Low tanker rates are pushing increasing numbers of old VLCCs to the scrapyard, but not enough to counter deliveries of new vessels, shipping brokers said.
"Depressed VLCC rates seem finally to be taking a toll on the mid 70s built fleet of large tankers," Norwegian broker Bssoe said
in a report for November.
Nine VLCCs were sold for demolition during November, taking the total this year to 29 units, compared with 14 by the same time last year, the broker said.
But 25 new VLCCs have been delivered this year and a further 10 are expected.
"The supply side of the VLCC equation is more or less unchanged," the broker said.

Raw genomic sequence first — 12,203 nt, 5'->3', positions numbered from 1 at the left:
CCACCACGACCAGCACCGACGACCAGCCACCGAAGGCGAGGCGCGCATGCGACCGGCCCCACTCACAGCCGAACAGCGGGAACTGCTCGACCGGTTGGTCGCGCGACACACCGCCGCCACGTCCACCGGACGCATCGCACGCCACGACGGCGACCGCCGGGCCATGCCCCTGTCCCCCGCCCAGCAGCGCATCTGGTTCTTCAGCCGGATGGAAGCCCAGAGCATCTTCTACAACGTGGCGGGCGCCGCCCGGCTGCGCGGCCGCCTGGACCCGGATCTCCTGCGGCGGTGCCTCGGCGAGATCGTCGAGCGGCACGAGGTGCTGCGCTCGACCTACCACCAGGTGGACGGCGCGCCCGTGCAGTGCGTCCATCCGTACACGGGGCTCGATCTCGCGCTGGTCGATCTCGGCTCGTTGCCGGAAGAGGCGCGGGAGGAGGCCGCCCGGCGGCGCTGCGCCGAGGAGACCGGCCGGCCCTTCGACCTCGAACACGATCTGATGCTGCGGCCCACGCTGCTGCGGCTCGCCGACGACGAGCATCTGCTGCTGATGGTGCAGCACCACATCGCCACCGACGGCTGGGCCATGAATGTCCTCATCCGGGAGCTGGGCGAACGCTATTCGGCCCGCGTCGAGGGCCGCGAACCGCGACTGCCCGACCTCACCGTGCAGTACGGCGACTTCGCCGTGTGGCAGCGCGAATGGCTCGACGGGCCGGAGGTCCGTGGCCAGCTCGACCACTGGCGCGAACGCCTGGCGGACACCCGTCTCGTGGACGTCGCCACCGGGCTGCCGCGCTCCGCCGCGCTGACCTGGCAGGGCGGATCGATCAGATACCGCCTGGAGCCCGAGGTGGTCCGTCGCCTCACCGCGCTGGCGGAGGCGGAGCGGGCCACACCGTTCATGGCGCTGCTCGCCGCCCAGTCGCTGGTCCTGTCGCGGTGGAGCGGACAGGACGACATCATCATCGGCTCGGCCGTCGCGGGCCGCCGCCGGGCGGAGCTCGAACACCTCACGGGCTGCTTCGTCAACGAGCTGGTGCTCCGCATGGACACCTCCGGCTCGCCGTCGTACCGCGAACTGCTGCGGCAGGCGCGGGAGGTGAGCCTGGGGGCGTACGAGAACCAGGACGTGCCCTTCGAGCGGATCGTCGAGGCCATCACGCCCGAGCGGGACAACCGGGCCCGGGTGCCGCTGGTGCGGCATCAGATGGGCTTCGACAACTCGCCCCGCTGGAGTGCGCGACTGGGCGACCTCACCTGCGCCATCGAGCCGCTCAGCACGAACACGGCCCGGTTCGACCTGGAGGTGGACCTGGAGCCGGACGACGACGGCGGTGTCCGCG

Brokers have been praying for higher scrapping levels this year as freight rates have tumbled. But despite incentives being available, tanker demolitions have not taken off.
Scrap prices and ship fuel prices are near year highs while freight rates show no signs of recovery.
As a result it is uneconomic to operate many old turbine-powered vessels or take them through 25 year special surveys which may require substantial repair work.
"But there are still too many owners who should be dumping ships," another broker said.
Scrap prices are generally around $135/ldt (light displacement tonne) in India and Pakistan and around $132-133 for Bangladesh and $128-130 in China.
India has been particularly active and higher rates have been available for sellers taking VLCCs on an 'as-is' basis in the Middle East and cleaning out tanks ready for cutting work.
But India only
has room for a few more VLCCs before demolition slots will be filled until next March, Bassoe said.
Bangladesh may also be nearing saturation, although China
is said to be keen on taking tonnage. - (Reuters)